The moment was surreal.
One minute, the boy stood on the deck of the abandoned ship, the next moment he was gone.
Haryk and Andril had sent him there to investigate, sensing something wrong. The lad had rowed himself across from their ship to the galleon at anchor in the middle of the still lake. Their calls unanswered, Haryk couldn’t imagine how the ship came to be there, sails furled, as if it were simply resting at dock, waiting for the crew to come back from shoreleave.
The next thing they knew the boy had fallen into the water. Only moments after that, a form emerged from in front of the ship, a huge head, horned and frilled, followed by a neck that went on and on, curling itself upwards. Two gigantic wings spread wide, with rivers of water and great bunches of pond plants falling off of their leathery surface. They unfolded, curled out and spread to a massive wingspan as large as the ship itself. The sun glinted off the scales as the beast heaved itself fully out of the lake. Unbelievably, the motion looked graceful. It shouldn’t have. It should have been impossible for something this large to hurl itself out of the water, and yet it did so with such ferocity, the spray hit Haryk in the face, from dozens of yards away.
It’s size was simply massive, Haryk looked away briefly to avoid the spray, angry at himself for losing focus . This foe, beyond all others in the realm, was not one you ever took your eyes off of. He had thought he had seen dragons before, had even battled one once. A feat that few in the realm could equal, even the most noble of Celns, or lordly of Lords. But he had been wrong. This wyrm was something altogether different. It was not a dumb angry brute. It had a cunning, a grace. With swift purpose it had launched it’s attack.
A trap. This ship, sitting silently in the lake was no accident.
He gaped at the thing, forgetting himself for a moment. A chill, an uncontrollable tremor ran down his back and he knew then that he had been affected by the animal’s frightening power. The legends, Haryk knew now, were all true despite the fact he had once felt as strongly that they were false. He had now seen it, felt it. The beast possessed the ability to strike fear into the hearts of even the bravest of men, said the legends. This realization now was legend no longer.
So he stood, stunned.
And then he saw the boy. The water fell from his limp form, as the dagger like talons gripped him tightly. He was barely visible in the huge hind legs of the thing. His arms and legs dangled below him. The monster had him, would fly away from him. “Could have been me,” thought Haryk aloud to himself. “Sorry, kid.”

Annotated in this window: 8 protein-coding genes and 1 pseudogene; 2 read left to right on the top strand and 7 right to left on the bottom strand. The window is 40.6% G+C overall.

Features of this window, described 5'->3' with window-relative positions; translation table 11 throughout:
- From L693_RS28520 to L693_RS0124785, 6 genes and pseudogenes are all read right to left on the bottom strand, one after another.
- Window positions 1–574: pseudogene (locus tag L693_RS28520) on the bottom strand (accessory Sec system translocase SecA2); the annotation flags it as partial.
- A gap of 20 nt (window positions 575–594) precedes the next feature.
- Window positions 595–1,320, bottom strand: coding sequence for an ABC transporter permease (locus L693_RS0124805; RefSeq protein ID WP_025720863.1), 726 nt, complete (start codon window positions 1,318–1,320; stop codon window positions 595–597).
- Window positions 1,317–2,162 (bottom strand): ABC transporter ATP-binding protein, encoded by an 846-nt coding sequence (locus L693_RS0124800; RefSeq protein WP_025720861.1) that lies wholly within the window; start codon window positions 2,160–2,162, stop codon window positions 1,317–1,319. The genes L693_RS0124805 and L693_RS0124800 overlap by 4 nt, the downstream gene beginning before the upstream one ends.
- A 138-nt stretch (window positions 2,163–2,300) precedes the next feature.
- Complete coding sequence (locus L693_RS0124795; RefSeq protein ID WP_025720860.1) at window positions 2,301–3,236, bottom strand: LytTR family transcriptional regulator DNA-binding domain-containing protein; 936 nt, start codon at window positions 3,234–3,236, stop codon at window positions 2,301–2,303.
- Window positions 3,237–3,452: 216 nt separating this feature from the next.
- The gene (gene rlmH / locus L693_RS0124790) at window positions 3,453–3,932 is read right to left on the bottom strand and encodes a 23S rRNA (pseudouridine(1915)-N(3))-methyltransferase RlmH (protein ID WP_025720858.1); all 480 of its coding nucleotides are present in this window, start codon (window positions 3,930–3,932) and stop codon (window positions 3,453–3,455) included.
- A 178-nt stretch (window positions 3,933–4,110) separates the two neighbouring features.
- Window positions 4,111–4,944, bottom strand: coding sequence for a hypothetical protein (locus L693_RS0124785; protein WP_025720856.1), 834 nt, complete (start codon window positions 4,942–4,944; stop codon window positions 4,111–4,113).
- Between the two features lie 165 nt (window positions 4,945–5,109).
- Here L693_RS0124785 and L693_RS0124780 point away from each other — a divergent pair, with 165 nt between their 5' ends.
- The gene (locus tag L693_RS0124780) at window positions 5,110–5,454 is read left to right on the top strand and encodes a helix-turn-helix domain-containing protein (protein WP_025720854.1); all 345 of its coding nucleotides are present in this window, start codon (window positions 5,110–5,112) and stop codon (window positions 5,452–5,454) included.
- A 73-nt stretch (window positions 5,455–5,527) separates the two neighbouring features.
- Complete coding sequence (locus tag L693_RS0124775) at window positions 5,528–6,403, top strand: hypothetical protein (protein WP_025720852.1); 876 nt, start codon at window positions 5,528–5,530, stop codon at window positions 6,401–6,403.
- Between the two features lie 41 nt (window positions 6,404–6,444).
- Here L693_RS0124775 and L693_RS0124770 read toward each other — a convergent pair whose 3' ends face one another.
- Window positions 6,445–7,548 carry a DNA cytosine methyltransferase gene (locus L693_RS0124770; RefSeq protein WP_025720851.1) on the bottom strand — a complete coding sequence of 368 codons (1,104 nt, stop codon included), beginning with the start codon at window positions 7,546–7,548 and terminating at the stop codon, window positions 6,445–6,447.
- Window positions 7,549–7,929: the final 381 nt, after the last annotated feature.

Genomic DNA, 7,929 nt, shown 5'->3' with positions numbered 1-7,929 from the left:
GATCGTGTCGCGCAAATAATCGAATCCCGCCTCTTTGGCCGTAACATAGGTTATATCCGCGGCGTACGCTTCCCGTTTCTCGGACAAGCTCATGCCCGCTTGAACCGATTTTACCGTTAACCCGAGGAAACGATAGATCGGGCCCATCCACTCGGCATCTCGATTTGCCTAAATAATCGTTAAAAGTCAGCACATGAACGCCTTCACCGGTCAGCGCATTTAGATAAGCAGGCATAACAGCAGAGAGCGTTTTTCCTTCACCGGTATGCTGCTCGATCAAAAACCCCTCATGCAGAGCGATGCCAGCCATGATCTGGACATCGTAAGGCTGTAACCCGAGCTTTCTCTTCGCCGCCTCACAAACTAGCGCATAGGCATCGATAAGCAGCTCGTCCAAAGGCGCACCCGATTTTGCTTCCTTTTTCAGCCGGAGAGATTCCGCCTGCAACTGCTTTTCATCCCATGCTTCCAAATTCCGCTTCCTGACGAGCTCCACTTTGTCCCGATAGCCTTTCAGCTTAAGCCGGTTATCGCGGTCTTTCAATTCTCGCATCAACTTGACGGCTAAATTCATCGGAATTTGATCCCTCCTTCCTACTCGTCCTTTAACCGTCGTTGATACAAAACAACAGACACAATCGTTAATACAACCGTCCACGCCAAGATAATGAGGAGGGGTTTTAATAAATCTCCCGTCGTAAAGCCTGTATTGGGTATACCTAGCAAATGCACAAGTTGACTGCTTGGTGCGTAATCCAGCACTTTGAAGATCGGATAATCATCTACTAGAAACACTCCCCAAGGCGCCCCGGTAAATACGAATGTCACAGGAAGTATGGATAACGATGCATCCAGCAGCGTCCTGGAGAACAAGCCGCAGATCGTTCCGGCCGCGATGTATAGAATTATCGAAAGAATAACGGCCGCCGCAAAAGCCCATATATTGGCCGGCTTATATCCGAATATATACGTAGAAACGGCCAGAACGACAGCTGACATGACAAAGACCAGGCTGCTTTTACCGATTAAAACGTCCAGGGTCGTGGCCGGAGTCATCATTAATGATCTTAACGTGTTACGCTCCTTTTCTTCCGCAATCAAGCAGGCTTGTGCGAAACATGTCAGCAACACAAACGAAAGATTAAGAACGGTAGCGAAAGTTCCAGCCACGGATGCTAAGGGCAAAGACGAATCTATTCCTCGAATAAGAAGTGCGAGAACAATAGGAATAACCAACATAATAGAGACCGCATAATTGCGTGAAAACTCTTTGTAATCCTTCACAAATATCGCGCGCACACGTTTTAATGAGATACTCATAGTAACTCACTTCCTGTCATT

The dragon rose higher and higher, and then to Haryk’s utter bewilderment, the creature circled back around and paused above him in the afternoon sky. A shadow, larger than his ship fell upon the lake, and Haryk’s puzzlement turned to dread as he realized the the dragon wasn’t leaving. The beast dove, it’s mouth open.
Haryk had only time to briefly call a command, and he did so while moving back to the central harpoon mounted near the main mast. “Archers!!!!!! Archers!!!!!” Roared the knight, and several men came to his call. They dropped to the deck and laying on their back in a fashion that increased the range of their weapons, stretched their legs, letting loose a volley at the speeding dragon.
Haryk watched, holding his pistol for just the right moment, pointed at the thing’s chest. He was awash in shadow, blotted out by the sheer size of his attacker. Even though in shadow now, it was a huge target, but well fortified. He’d only get one shot he knew.
The arrows whizzed through the air past and above him, and raced with deadly aim. And that’s when Haryk saw something he would later think on. And on. And on.
He remembered it like the world had slowed. His bangs blocking his view, he swept his head to the side, and saw the arrows rise up to the dragon. In that instant he saw the beast’s skin, the wrinkles, the eyes, the years and years of scarring, and then he saw something else. The monster moved so fast, with such dread that one would not notice until it was upon them. But in that slow moment, Haryk saw the wounds, etched across the beast’s chest. Wounds that were not healed, wounds that he knew changed it’s flight, wounds that he knew made the thing far more injured than it appeared to be.
Haryk remembered once a dire bear he had tracked as part of an expedition in the interior of a dread isle. He had injured the beast and finally found it on a ledge over a river. There it put up it’s final fight, and he remembered the way in which it moved, pained by injury, yet still possessing amazing strength of physical power and will.
That was what he saw now.